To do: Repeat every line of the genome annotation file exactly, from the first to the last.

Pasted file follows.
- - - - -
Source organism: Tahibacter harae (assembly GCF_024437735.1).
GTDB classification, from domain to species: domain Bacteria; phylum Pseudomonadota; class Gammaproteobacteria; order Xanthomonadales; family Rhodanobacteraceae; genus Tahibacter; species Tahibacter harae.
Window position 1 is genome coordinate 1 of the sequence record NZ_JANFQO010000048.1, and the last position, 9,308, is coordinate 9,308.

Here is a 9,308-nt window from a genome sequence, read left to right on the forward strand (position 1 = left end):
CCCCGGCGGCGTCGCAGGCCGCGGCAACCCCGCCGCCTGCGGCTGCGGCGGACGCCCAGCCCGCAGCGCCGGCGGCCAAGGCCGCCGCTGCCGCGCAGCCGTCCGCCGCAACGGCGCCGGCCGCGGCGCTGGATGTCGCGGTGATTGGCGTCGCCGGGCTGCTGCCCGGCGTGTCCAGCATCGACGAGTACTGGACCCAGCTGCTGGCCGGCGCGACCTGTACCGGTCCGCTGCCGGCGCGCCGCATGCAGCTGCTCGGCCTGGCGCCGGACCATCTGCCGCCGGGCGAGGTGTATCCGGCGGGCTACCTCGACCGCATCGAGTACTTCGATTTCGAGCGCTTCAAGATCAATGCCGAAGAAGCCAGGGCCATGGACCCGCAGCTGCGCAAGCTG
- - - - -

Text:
Source organism: Tahibacter harae (assembly GCF_024437735.1).
GTDB classification, from domain to species: domain Bacteria; phylum Pseudomonadota; class Gammaproteobacteria; order Xanthomonadales; family Rhodanobacteraceae; genus Tahibacter; species Tahibacter harae.
Window position 1 is genome coordinate 1 of the sequence record NZ_JANFQO010000048.1, and the last position, 9,308, is coordinate 9,308.

Here is a 9,308-nt window from a genome sequence, read left to right on the forward strand (position 1 = left end):
CCCCGGCGGCGTCGCAGGCCGCGGCAACCCCGCCGCCTGCGGCTGCGGCGGACGCCCAGCCCGCAGCGCCGGCGGCCAAGGCCGCCGCTGCCGCGCAGCCGTCCGCCGCAACGGCGCCGGCCGCGGCGCTGGATGTCGCGGTGATTGGCGTCGCCGGGCTGCTGCCCGGCGTGTCCAGCATCGACGAGTACTGGACCCAGCTGCTGGCCGGCGCGACCTGTACCGGTCCGCTGCCGGCGCGCCGCATGCAGCTGCTCGGCCTGGCGCCGGACCATCTGCCGCCGGGCGAGGTGTATCCGGCGGGCTACCTCGACCGCATCGAGTACTTCGATTTCGAGCGCTTCAAGATCAATGCCGAAGAAGCCAGGGCCATGGACCCGCAGCTGCGCAAGCTG